Later, we joined about 20 other teens for the Thurber House Young Writers Workshop. The writing was great and I was so impressed by the talent in the room. However, the talent did not include figuring out how to put up a screen . . . so we ended up using the room divider and it did just fine!
Q: How many writers does it take to put up a screen? A: (Record your answers in the comment section!)
On Thursday, after a delightful lunch at First Watch with a posse of fabulous librarians (Hi Debbie! Hi Amy! Hi Mary Jane!), I went to the . . .
The Worthington Library of the Year is actually two branches. And after touring them both, it was easy to see why they were selected for this honor.
Just take a look at what's in the children's department at the Old Worthington Library . . .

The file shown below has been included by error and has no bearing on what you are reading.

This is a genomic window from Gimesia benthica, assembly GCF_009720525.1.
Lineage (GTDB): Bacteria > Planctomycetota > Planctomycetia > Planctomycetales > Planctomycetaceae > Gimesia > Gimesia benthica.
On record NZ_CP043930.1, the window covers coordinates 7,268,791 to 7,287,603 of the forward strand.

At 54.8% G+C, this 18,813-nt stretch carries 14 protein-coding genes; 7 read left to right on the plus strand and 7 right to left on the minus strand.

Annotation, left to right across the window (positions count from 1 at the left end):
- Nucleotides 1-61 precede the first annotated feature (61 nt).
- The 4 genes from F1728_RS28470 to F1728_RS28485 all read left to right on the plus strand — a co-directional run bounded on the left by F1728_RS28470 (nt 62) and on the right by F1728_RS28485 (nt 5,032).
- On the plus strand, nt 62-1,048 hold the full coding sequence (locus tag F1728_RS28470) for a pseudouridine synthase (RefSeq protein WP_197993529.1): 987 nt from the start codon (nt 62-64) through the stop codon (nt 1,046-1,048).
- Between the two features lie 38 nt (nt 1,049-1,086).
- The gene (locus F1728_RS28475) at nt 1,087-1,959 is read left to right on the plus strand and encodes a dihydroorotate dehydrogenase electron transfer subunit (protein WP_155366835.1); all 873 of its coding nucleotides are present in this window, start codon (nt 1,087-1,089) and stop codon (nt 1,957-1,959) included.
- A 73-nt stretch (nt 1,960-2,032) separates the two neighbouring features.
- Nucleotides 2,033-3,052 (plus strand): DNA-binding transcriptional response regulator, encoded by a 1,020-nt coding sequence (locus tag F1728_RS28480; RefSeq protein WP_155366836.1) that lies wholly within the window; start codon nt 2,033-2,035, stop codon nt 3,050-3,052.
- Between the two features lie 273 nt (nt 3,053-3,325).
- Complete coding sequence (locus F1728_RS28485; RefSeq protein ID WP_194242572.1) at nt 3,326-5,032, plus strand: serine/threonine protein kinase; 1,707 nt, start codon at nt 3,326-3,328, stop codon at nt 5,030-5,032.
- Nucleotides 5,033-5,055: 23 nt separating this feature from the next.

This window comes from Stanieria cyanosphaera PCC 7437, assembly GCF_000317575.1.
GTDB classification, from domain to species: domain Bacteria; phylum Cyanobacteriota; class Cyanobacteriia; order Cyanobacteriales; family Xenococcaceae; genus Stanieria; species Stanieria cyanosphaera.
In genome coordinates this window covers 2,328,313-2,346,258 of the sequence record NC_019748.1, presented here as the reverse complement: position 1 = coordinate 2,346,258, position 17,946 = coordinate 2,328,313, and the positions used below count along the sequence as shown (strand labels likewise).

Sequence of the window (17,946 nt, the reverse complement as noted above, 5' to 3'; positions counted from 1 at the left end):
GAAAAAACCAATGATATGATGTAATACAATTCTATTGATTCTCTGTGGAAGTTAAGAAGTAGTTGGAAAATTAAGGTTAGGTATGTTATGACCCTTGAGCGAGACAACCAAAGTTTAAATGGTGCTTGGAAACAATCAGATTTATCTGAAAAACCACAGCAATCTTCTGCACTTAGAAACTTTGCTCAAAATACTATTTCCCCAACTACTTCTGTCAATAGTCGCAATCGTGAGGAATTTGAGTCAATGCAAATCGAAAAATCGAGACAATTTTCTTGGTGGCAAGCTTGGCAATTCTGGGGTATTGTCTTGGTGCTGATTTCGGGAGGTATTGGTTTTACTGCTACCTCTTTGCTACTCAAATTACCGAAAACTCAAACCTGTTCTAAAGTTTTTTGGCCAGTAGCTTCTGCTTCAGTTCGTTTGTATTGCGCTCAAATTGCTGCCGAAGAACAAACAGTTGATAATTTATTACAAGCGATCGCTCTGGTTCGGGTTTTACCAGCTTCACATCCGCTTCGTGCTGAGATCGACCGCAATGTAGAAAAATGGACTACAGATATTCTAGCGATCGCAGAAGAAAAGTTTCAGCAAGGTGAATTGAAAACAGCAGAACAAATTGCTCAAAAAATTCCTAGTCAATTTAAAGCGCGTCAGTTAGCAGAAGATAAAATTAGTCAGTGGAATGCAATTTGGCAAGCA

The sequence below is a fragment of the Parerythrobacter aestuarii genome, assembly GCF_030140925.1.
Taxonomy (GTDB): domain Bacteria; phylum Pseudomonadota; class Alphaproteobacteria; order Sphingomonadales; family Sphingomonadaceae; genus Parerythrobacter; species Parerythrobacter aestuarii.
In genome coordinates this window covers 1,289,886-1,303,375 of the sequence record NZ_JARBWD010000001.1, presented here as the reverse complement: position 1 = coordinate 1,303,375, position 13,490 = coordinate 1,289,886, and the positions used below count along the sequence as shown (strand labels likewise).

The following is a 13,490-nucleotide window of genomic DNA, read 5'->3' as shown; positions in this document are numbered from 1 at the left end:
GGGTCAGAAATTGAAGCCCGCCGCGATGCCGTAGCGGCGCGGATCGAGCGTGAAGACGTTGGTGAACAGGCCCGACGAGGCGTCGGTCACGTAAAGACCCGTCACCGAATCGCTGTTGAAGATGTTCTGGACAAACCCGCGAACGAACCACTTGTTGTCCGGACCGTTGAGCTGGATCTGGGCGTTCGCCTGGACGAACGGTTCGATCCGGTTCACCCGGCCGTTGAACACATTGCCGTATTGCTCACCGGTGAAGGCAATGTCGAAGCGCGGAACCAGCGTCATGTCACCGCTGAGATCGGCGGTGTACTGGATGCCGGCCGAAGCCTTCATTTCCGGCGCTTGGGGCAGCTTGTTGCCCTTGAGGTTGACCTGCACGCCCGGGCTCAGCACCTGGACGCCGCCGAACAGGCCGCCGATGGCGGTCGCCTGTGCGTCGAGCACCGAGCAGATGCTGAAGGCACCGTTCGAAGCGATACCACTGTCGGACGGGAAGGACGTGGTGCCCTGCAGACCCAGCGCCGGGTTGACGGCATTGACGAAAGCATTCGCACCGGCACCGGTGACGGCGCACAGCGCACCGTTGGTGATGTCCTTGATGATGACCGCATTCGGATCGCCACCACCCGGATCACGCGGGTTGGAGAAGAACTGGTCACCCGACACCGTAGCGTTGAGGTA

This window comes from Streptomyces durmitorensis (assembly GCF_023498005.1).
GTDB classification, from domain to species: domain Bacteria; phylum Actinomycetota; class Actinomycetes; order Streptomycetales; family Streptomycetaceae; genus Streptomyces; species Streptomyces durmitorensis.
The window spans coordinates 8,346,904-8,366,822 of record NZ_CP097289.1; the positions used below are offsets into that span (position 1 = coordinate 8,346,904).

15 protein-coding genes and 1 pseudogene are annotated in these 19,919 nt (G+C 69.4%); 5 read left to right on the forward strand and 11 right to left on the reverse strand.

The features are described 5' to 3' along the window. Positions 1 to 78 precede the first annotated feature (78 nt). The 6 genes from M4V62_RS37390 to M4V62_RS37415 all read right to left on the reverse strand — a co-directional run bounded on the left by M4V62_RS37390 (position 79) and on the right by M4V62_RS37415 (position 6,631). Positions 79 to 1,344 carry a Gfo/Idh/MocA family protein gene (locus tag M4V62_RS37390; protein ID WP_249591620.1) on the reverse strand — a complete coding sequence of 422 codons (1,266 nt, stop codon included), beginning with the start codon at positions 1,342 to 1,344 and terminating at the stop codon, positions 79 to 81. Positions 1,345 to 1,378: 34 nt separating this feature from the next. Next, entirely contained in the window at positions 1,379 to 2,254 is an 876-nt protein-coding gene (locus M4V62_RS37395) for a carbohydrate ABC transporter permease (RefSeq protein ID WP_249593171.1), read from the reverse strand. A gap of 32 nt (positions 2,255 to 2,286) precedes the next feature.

(Above: Librarian Mary Jane Bellay hobnobs with the locals.)
(Above: Peepy was scared of the dragon, but won't admit it.)
And at the Northwest Library, Peepy made even more friends . . .
(Above: Homer Price loves donuts almost as much as someone else I know!)
(Above: Peepy claims she can spell "Some Peep!")
(Above: Who can tell what this scene is from?)
(Above: I had tea with the Mad Hatter. Actually, he had tea. I had Diet Coke.)
The kids' writing workshops were packed, and everyone was enthusiastic, but I was especially moved by one boy. His family drove 1-1/2 hours to come to the event. His questions were wonderful, and after he came up to talk to me.
"We're forced to read at school and the books are boring, and I don't like to read them," he said, clutching his copy of STANFORD WONG FLUNKS BIG-TIME. "But I love this book and wanted to tell you."
Moments like these are what authors live for.